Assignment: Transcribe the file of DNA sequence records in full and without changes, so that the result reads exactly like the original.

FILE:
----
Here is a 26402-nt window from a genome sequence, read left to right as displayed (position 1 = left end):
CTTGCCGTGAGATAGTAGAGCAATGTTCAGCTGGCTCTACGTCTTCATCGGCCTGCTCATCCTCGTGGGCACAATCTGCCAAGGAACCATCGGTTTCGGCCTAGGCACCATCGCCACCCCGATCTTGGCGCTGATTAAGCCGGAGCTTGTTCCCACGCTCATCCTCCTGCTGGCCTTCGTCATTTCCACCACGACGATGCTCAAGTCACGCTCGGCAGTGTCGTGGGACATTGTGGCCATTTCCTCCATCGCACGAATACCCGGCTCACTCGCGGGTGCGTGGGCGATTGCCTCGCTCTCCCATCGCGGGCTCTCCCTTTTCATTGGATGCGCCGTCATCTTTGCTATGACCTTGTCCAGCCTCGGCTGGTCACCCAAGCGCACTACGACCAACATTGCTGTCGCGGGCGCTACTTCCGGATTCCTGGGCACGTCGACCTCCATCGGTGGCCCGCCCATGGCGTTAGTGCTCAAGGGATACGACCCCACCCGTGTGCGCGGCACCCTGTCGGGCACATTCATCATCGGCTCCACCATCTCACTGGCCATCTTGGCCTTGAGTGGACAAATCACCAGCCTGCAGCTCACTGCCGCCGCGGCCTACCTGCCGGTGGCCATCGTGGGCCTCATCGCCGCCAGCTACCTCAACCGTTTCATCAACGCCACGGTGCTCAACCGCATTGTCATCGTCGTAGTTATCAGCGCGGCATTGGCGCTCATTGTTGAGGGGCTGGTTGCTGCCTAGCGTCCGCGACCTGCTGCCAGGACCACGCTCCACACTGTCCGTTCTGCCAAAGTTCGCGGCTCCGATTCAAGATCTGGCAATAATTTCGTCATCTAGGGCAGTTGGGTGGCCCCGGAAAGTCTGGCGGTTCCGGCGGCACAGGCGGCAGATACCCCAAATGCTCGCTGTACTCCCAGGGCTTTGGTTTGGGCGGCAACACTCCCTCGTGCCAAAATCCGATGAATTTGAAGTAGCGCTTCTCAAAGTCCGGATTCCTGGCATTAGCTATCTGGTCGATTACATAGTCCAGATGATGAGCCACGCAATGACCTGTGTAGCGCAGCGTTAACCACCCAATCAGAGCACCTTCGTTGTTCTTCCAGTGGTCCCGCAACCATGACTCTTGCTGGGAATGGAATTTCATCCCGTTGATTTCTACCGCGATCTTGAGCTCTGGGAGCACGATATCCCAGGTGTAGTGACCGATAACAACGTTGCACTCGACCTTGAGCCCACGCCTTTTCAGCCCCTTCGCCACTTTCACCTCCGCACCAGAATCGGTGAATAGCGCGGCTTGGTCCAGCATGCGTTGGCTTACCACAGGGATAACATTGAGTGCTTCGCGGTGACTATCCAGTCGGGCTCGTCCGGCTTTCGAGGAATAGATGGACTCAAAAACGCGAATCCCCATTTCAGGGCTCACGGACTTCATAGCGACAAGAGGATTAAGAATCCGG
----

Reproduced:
Here is a 26402-nt window from a genome sequence, read left to right as displayed (position 1 = left end):
CTTGCCGTGAGATAGTAGAGCAATGTTCAGCTGGCTCTACGTCTTCATCGGCCTGCTCATCCTCGTGGGCACAATCTGCCAAGGAACCATCGGTTTCGGCCTAGGCACCATCGCCACCCCGATCTTGGCGCTGATTAAGCCGGAGCTTGTTCCCACGCTCATCCTCCTGCTGGCCTTCGTCATTTCCACCACGACGATGCTCAAGTCACGCTCGGCAGTGTCGTGGGACATTGTGGCCATTTCCTCCATCGCACGAATACCCGGCTCACTCGCGGGTGCGTGGGCGATTGCCTCGCTCTCCCATCGCGGGCTCTCCCTTTTCATTGGATGCGCCGTCATCTTTGCTATGACCTTGTCCAGCCTCGGCTGGTCACCCAAGCGCACTACGACCAACATTGCTGTCGCGGGCGCTACTTCCGGATTCCTGGGCACGTCGACCTCCATCGGTGGCCCGCCCATGGCGTTAGTGCTCAAGGGATACGACCCCACCCGTGTGCGCGGCACCCTGTCGGGCACATTCATCATCGGCTCCACCATCTCACTGGCCATCTTGGCCTTGAGTGGACAAATCACCAGCCTGCAGCTCACTGCCGCCGCGGCCTACCTGCCGGTGGCCATCGTGGGCCTCATCGCCGCCAGCTACCTCAACCGTTTCATCAACGCCACGGTGCTCAACCGCATTGTCATCGTCGTAGTTATCAGCGCGGCATTGGCGCTCATTGTTGAGGGGCTGGTTGCTGCCTAGCGTCCGCGACCTGCTGCCAGGACCACGCTCCACACTGTCCGTTCTGCCAAAGTTCGCGGCTCCGATTCAAGATCTGGCAATAATTTCGTCATCTAGGGCAGTTGGGTGGCCCCGGAAAGTCTGGCGGTTCCGGCGGCACAGGCGGCAGATACCCCAAATGCTCGCTGTACTCCCAGGGCTTTGGTTTGGGCGGCAACACTCCCTCGTGCCAAAATCCGATGAATTTGAAGTAGCGCTTCTCAAAGTCCGGATTCCTGGCATTAGCTATCTGGTCGATTACATAGTCCAGATGATGAGCCACGCAATGACCTGTGTAGCGCAGCGTTAACCACCCAATCAGAGCACCTTCGTTGTTCTTCCAGTGGTCCCGCAACCATGACTCTTGCTGGGAATGGAATTTCATCCCGTTGATTTCTACCGCGATCTTGAGCTCTGGGAGCACGATATCCCAGGTGTAGTGACCGATAACAACGTTGCACTCGACCTTGAGCCCACGCCTTTTCAGCCCCTTCGCCACTTTCACCTCCGCACCAGAATCGGTGAATAGCGCGGCTTGGTCCAGCATGCGTTGGCTTACCACAGGGATAACATTGAGTGCTTCGCGGTGACTATCCAGTCGGGCTCGTCCGGCTTTCGAGGAATAGATGGACTCAAAAACGCGAATCCCCATTTCAGGGCTCACGGACTTCATAGCGACAAGAGGATTAAGAATCCGG